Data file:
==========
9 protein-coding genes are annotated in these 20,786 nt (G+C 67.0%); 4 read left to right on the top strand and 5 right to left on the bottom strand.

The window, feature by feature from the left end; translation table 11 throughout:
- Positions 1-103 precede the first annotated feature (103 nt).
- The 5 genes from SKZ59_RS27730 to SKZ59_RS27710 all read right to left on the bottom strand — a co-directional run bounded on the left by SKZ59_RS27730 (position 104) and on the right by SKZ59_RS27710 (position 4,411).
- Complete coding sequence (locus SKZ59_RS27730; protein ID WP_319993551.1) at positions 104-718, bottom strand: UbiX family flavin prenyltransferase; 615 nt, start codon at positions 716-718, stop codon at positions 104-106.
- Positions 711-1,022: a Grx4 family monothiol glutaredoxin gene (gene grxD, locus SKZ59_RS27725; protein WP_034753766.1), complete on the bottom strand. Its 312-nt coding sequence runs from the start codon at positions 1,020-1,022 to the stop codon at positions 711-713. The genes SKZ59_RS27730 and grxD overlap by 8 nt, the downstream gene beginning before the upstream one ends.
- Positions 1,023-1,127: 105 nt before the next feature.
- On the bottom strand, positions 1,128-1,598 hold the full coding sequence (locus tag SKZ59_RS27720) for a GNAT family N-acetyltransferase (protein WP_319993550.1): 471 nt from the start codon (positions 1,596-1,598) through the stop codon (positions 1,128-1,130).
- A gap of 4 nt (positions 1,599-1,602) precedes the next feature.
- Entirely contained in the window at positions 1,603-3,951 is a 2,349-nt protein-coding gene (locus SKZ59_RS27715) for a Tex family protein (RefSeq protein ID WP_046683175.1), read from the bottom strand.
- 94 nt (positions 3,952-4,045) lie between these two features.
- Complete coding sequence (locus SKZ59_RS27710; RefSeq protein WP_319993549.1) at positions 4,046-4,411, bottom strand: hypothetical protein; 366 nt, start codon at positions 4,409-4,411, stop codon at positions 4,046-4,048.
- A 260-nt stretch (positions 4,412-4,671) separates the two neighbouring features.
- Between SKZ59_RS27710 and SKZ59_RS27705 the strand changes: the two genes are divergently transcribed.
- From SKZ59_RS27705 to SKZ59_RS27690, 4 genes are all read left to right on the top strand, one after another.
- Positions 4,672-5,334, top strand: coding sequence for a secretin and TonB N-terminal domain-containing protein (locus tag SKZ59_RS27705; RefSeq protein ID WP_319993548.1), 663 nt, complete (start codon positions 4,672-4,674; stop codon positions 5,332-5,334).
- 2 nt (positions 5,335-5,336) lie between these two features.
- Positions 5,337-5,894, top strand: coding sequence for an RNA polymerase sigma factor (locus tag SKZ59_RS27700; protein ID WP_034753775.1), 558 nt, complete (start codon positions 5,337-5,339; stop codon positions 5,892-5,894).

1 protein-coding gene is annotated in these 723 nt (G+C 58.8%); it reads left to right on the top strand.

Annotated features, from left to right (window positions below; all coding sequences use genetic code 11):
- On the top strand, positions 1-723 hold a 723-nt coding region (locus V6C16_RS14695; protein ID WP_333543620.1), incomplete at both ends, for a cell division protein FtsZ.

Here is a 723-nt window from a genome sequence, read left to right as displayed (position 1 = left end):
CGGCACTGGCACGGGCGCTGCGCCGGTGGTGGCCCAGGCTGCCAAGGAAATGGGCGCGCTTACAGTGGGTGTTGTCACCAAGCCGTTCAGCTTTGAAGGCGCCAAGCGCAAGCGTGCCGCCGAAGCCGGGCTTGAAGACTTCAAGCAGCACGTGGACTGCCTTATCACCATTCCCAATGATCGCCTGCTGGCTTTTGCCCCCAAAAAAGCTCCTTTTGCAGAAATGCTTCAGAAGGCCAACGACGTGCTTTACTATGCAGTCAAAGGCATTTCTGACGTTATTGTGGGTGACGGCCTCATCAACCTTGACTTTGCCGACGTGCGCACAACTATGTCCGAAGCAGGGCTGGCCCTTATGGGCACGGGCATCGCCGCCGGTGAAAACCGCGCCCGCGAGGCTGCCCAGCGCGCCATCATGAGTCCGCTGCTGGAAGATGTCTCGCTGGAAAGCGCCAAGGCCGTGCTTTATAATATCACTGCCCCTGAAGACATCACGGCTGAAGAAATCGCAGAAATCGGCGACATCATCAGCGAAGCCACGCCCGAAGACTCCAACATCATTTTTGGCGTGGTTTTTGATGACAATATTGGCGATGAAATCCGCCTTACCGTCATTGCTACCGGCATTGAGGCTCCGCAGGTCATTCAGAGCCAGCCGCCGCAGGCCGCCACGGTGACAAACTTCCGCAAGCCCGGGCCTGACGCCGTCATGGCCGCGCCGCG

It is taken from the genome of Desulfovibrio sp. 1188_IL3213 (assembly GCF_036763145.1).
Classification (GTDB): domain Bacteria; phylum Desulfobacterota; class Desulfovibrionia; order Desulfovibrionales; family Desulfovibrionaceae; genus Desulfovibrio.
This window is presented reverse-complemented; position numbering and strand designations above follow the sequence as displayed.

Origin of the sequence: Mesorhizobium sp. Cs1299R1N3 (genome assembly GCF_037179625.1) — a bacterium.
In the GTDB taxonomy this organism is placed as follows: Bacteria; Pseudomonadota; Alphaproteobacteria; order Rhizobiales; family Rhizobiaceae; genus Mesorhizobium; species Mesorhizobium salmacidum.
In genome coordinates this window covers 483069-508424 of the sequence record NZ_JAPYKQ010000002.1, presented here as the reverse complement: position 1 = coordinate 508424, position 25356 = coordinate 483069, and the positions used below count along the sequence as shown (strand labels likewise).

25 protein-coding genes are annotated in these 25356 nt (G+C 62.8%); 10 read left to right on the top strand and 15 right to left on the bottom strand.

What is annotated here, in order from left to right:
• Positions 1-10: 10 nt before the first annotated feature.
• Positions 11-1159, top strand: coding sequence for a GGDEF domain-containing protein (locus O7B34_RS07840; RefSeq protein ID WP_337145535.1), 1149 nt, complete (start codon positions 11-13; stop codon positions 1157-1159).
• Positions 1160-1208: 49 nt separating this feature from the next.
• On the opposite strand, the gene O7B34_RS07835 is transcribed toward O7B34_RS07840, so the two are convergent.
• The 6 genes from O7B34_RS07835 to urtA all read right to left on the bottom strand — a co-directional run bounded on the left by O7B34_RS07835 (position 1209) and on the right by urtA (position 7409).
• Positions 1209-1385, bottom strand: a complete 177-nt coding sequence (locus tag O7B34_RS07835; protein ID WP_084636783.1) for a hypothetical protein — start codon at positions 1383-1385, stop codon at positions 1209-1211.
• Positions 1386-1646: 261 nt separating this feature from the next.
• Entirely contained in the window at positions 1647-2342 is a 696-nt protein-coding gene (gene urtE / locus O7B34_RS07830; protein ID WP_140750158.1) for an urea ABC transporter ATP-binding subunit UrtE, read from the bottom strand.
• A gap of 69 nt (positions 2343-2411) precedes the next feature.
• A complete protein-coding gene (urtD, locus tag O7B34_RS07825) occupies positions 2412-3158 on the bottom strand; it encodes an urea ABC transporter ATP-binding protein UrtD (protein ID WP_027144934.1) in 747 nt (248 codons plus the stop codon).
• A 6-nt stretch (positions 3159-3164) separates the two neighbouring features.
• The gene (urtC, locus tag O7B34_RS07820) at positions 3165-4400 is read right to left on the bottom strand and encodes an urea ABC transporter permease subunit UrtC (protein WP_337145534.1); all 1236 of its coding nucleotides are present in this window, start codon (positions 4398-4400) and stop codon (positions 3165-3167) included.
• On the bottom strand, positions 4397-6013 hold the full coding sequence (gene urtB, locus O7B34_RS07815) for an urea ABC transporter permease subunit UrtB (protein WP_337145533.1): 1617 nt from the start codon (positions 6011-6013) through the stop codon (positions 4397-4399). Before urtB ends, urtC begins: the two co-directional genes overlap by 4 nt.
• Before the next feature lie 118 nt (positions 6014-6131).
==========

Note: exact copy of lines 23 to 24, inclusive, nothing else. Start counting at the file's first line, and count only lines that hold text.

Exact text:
CGGCACTGGCACGGGCGCTGCGCCGGTGGTGGCCCAGGCTGCCAAGGAAATGGGCGCGCTTACAGTGGGTGTTGTCACCAAGCCGTTCAGCTTTGAAGGCGCCAAGCGCAAGCGTGCCGCCGAAGCCGGGCTTGAAGACTTCAAGCAGCACGTGGACTGCCTTATCACCATTCCCAATGATCGCCTGCTGGCTTTTGCCCCCAAAAAAGCTCCTTTTGCAGAAATGCTTCAGAAGGCCAACGACGTGCTTTACTATGCAGTCAAAGGCATTTCTGACGTTATTGTGGGTGACGGCCTCATCAACCTTGACTTTGCCGACGTGCGCACAACTATGTCCGAAGCAGGGCTGGCCCTTATGGGCACGGGCATCGCCGCCGGTGAAAACCGCGCCCGCGAGGCTGCCCAGCGCGCCATCATGAGTCCGCTGCTGGAAGATGTCTCGCTGGAAAGCGCCAAGGCCGTGCTTTATAATATCACTGCCCCTGAAGACATCACGGCTGAAGAAATCGCAGAAATCGGCGACATCATCAGCGAAGCCACGCCCGAAGACTCCAACATCATTTTTGGCGTGGTTTTTGATGACAATATTGGCGATGAAATCCGCCTTACCGTCATTGCTACCGGCATTGAGGCTCCGCAGGTCATTCAGAGCCAGCCGCCGCAGGCCGCCACGGTGACAAACTTCCGCAAGCCCGGGCCTGACGCCGTCATGGCCGCGCCGCG

It is taken from the genome of Desulfovibrio sp. 1188_IL3213 (assembly GCF_036763145.1).